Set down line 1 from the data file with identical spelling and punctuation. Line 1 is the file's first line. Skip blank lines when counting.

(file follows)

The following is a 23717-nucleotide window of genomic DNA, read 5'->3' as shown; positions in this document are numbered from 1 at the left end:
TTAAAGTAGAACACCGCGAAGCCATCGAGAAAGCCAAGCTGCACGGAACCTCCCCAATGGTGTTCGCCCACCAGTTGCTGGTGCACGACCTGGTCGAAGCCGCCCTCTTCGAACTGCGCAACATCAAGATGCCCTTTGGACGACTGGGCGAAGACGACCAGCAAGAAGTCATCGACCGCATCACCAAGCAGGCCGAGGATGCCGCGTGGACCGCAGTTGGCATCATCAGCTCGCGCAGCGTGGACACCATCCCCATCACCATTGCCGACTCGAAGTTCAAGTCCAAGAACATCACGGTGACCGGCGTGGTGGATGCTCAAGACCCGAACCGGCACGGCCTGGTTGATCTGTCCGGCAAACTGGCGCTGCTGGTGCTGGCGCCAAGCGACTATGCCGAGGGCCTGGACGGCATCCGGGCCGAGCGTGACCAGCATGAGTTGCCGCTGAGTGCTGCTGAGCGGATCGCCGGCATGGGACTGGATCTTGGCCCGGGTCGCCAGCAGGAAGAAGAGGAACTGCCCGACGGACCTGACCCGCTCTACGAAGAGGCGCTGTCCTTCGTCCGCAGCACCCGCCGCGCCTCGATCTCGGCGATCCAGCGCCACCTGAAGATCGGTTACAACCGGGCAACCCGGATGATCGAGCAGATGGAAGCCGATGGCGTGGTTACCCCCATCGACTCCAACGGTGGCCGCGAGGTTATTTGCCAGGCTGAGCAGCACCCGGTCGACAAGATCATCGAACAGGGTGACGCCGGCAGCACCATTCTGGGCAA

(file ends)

The following is a 23717-nucleotide window of genomic DNA, read 5'->3' as shown; positions in this document are numbered from 1 at the left end: